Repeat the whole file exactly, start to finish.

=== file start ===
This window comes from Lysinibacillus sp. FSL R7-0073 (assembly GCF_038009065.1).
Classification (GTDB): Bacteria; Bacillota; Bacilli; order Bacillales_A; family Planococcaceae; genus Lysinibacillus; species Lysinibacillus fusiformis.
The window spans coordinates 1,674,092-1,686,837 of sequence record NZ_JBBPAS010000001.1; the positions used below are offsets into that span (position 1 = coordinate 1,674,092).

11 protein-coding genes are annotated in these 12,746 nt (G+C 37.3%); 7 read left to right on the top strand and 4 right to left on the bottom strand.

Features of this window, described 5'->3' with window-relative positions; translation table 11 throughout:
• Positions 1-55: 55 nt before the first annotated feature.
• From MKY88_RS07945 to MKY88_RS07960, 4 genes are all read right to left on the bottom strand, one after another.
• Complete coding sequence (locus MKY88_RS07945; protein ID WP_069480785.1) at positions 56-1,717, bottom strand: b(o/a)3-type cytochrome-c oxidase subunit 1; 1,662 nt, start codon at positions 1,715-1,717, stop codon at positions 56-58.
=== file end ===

This window comes from Lysinibacillus sp. FSL R7-0073 (assembly GCF_038009065.1).
Classification (GTDB): Bacteria; Bacillota; Bacilli; order Bacillales_A; family Planococcaceae; genus Lysinibacillus; species Lysinibacillus fusiformis.
The window spans coordinates 1,674,092-1,686,837 of sequence record NZ_JBBPAS010000001.1; the positions used below are offsets into that span (position 1 = coordinate 1,674,092).

11 protein-coding genes are annotated in these 12,746 nt (G+C 37.3%); 7 read left to right on the top strand and 4 right to left on the bottom strand.

Features of this window, described 5'->3' with window-relative positions; translation table 11 throughout:
• Positions 1-55: 55 nt before the first annotated feature.
• From MKY88_RS07945 to MKY88_RS07960, 4 genes are all read right to left on the bottom strand, one after another.
• Complete coding sequence (locus MKY88_RS07945; protein ID WP_069480785.1) at positions 56-1,717, bottom strand: b(o/a)3-type cytochrome-c oxidase subunit 1; 1,662 nt, start codon at positions 1,715-1,717, stop codon at positions 56-58.